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Saturday, May 27, 2006

Capitol-sized Pain in the Ass

I live about a block from the now-infamous Rayburn building on Capitol Hill. I work on "Embassy Row."

Of course I was initially enthralled yesterday by the reports of gun fire and the lock-down of the Capitol. But it did not take long before I'd realized the whole thing was--if not a hoax--definitely a mistake.

There is no shortage of security forces on Capitol Hill. And they are all looking for something to do. From the cop standing on the corner yelling at people who cross the street against the light--("You can't cross!" "Sorry!" "Sorry'll getcha killed!")--to the cops picking up drunk Kennedys off the Capitol steps, to those getting beat on by angry black Congresswomen . . .

They all want something to do, they all want a story they can tell over dinner.

How would this sound to you:

"How was your day, hunny?"

"Fantastic. I stood in the same place for 10 hours today. Holding a machine gun. All I did was watch tourists, staffers, and Congressmen pass me by without notice. Oh, wait, that's not quite true. There was the group from Arkansas that thought I was supposed to be like one of those Royal British guards and not move and stood around taking pictures making faces at me. I don't think they were so happy when I did move, though, and ruined their picture . . ."

BUT, lets say his response was something like this--

"AWESOME!! I finally got to put my training to good use!! I heard shots fired and immediately responded to find a jerk-off with a piss-ant little handgun hiding behind that jack-ass Congressman's BMW--you know, the one that turned me in last month for not calling him "sir"--and I took out BOTH the piss-ant gunman AND the BMW. It was totally sweet!!!!"

Sounds much better, right?

So then if shots were fired yesterday--real shots--then which Capitol police officer heard it and responded and could confirm there was actually gunfire?

None, right? Not really.

So, c'mon, we all knew it was a hoax. But, hey, as long as no one got injured what's the problem. And that same Capitol Police officer got to go home to dinner last night and answer the same question with . . .

"My day was great! We got to lock all of the Congressmen in their offices while we played a few hands of Texas Hold 'Em in the basement . . . It was totally sweet!!"

Friday, May 26, 2006

Yet Providing Still More Proof

There is this girl--no one is quite sure who she is or where she comes from--that insists on spending her free time here. She just shows up. For no apparent reason, even. There will come a knock at the door and one of my many roommates will let her in.

Do they know her? No! But she'll walk right in and have a seat beside us watching t.v. Then she will join right in the conversation as if she has always belonged.

And one of her favorite pasttimes is, I have come to learn, sticking her foot in her mouth.

Yesterday she shows up and tells us she has just turned 21 and is looking for someone to go happy-hour-hopping with her. She looks to one of my fellow male roommates. We will call him Pacey because he faintly resembles the character.

So she directs this question in Pacey's direction. And Pacey shrugs . . .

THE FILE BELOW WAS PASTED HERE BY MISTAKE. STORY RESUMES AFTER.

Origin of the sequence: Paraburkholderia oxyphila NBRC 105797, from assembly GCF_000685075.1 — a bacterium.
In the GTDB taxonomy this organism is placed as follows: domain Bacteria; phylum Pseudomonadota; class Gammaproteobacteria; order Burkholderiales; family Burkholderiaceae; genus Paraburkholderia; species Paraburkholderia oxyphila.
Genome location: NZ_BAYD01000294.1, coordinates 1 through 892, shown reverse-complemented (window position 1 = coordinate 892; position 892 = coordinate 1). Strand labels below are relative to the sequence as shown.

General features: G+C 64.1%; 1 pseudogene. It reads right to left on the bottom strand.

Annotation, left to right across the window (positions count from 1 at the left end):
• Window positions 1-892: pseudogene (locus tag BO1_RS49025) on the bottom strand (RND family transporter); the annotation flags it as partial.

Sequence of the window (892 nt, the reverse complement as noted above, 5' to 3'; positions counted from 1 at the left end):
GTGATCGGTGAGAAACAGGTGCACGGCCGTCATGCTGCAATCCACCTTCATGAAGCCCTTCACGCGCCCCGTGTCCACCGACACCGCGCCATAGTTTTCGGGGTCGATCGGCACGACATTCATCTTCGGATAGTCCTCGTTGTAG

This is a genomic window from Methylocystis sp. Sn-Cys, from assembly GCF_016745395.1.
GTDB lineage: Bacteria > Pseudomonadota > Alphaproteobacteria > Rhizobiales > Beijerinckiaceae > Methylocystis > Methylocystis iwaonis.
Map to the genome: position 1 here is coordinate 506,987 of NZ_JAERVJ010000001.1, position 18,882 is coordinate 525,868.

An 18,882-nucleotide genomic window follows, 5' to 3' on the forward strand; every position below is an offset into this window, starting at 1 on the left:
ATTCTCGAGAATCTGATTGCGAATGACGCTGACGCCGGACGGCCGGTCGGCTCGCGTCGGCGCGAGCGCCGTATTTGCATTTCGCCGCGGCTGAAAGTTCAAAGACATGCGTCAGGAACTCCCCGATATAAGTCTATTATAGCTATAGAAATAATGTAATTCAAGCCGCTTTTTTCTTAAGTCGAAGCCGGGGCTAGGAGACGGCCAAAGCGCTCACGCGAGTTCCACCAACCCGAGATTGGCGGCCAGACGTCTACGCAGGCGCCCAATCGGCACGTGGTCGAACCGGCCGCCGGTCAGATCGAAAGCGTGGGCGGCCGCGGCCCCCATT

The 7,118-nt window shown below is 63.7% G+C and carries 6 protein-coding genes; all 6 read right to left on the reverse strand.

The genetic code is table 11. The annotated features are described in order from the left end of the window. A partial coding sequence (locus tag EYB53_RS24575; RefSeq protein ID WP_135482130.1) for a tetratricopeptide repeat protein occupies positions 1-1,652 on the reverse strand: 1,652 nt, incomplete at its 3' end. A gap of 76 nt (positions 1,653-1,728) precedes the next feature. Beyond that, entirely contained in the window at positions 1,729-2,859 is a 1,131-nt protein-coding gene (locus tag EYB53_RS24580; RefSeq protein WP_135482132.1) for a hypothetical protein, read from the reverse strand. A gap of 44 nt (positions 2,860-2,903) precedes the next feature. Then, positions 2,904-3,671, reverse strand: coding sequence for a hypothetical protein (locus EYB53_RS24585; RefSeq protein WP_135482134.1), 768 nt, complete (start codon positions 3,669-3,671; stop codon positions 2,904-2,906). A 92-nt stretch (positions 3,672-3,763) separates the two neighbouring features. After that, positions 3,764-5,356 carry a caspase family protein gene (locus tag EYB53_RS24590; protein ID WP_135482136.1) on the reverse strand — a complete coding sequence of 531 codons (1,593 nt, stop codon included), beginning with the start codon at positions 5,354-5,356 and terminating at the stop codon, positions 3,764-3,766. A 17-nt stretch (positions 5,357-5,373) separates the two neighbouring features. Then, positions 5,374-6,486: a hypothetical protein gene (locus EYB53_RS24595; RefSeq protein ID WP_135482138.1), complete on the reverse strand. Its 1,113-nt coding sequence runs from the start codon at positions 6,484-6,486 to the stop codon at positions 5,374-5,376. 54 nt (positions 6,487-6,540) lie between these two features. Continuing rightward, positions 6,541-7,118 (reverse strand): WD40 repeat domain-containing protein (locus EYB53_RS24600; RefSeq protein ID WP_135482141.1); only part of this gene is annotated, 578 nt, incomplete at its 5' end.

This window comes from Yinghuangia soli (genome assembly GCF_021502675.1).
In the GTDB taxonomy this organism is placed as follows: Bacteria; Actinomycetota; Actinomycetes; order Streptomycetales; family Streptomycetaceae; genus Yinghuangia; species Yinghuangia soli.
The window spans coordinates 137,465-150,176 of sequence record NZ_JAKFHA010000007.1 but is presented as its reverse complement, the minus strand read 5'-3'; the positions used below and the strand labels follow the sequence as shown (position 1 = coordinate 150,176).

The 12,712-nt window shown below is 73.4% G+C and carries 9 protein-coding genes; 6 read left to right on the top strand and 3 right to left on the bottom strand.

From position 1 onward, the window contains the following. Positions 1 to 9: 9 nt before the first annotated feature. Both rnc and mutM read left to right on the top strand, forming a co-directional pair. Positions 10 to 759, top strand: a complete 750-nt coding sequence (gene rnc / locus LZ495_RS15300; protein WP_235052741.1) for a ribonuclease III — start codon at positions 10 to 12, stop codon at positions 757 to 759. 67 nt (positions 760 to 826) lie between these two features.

[Pacey]: Ehhhhh. I'm kinda just a boring guy and don't like to go out much.

[Foot-in-Mouth Girl]: Oh? Are you the guy law student I've heard about?

At this point I am sitting at the other end of the table, and I chime in:

[Mr. Misery]: Nope! That would probably be me--the boring law student. I am so glad my reputation precedes me.

If you ever required more proof that Law School makes you boring . . .

There it is right there.

Growing Up Hippie

Yesterday one of the attorneys walked into my office and spotted the Tom Wolfe book sitting on my desk . . .

Attorney: Hey, which one of his is that??

Mr. Misery: I Am Charlotte Simmons.

Attorney: Ah. I didn't recognize the cover. Is it good?

Mr. Misery: Yeah. Very. I haven't attempted a Tom Wolfe book since I tried reading The Electric Kool-Aid Acid Test.

Attorney: That is a little before your time, isn't it?

Mr. Misery: Yeah. A little. My mom gave it to me when I was a teenager.

Attorney: It sounds like your mom was a little Beatnik--naming you after [60's singer] and reading The Electrict Kool-Aid Acid Test.

Mr. Misery: Yes. She was. A few years ago I went on a "Canterbury Tales" type journey with her to see Janis Joplin's hometown and museum. Very beat.

Attorney: Okay. So with your mom being such a flower child . . . how did you end up here, uh, working for us?

Mr. Misery: Well, my mom was a hippie. How else could I rebel but become a conservative instead?

Wednesday, May 24, 2006

Don't Mess With Texas

Outside of our "house" here in D.C. is a courtyard. In this courtyard tonight they are having a party. The person hosting the party owns the building from which we lease this glorious palace . . .

And so some freakin' Einstein runs an extension cord in through our window, through our kitchen sink, and plugs it in on the other side of the cabinet.


But what makes it worse, is that the cord is being used to plug in a band. A band of old men. Old white men. Who think they can rock. And they clearly don't.

He was trying to sing "Amarillo By Morning." And it was very very sad.

Just when I thought I'd reached my breaking point, and decided I'd go have a talk with the lead singer and ask him to please stop slaughtering my culture with his awful rendition of my homeland's music . . .

I walked outside . . . and straight into a Secret Service Agent.

I think my breaking point will have to put up with this blasphemy tonight.

Tuesday, May 23, 2006

Okay, 'Stros Fans . . .

They embarrased themselves tonight . . .

Losing to the freakin' Nationals like that -- what were they thinking??

This is RFK Stadium, the aging home of the Capital's boys of summer.

As for my time in D.C., there hasn't been too much to report. I've been far too busy to make an attempt at stretching any of my day-to-day experiences into some semi-humorous post for this blog's benefit.